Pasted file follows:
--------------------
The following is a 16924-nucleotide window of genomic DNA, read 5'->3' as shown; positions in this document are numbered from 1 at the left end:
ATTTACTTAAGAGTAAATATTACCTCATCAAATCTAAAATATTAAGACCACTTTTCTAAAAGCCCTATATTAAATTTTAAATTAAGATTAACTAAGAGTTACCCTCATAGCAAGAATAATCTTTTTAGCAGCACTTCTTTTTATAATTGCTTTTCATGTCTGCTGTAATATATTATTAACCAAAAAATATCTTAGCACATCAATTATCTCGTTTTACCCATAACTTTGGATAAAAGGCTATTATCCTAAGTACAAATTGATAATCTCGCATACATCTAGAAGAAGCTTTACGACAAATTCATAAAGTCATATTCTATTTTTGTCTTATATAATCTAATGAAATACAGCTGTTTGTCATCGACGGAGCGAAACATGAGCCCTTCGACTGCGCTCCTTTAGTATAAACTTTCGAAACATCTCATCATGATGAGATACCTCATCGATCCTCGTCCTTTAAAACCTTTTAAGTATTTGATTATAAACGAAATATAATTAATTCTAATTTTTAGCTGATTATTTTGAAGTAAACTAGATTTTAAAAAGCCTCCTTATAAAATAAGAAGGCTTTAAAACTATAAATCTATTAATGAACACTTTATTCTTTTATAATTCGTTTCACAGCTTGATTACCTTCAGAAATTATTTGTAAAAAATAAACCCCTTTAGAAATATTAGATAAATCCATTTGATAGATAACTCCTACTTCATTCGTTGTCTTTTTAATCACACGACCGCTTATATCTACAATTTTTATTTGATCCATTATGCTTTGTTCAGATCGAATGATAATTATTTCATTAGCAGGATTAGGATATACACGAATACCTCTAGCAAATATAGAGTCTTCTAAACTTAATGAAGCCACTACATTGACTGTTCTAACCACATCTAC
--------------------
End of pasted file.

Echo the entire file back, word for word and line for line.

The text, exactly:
The following is a 16924-nucleotide window of genomic DNA, read 5'->3' as shown; positions in this document are numbered from 1 at the left end:
ATTTACTTAAGAGTAAATATTACCTCATCAAATCTAAAATATTAAGACCACTTTTCTAAAAGCCCTATATTAAATTTTAAATTAAGATTAACTAAGAGTTACCCTCATAGCAAGAATAATCTTTTTAGCAGCACTTCTTTTTATAATTGCTTTTCATGTCTGCTGTAATATATTATTAACCAAAAAATATCTTAGCACATCAATTATCTCGTTTTACCCATAACTTTGGATAAAAGGCTATTATCCTAAGTACAAATTGATAATCTCGCATACATCTAGAAGAAGCTTTACGACAAATTCATAAAGTCATATTCTATTTTTGTCTTATATAATCTAATGAAATACAGCTGTTTGTCATCGACGGAGCGAAACATGAGCCCTTCGACTGCGCTCCTTTAGTATAAACTTTCGAAACATCTCATCATGATGAGATACCTCATCGATCCTCGTCCTTTAAAACCTTTTAAGTATTTGATTATAAACGAAATATAATTAATTCTAATTTTTAGCTGATTATTTTGAAGTAAACTAGATTTTAAAAAGCCTCCTTATAAAATAAGAAGGCTTTAAAACTATAAATCTATTAATGAACACTTTATTCTTTTATAATTCGTTTCACAGCTTGATTACCTTCAGAAATTATTTGTAAAAAATAAACCCCTTTAGAAATATTAGATAAATCCATTTGATAGATAACTCCTACTTCATTCGTTGTCTTTTTAATCACACGACCGCTTATATCTACAATTTTTATTTGATCCATTATGCTTTGTTCAGATCGAATGATAATTATTTCATTAGCAGGATTAGGATATACACGAATACCTCTAGCAAATATAGAGTCTTCTAAACTTAATGAAGCCACTACATTGACTGTTCTAACCACATCTAC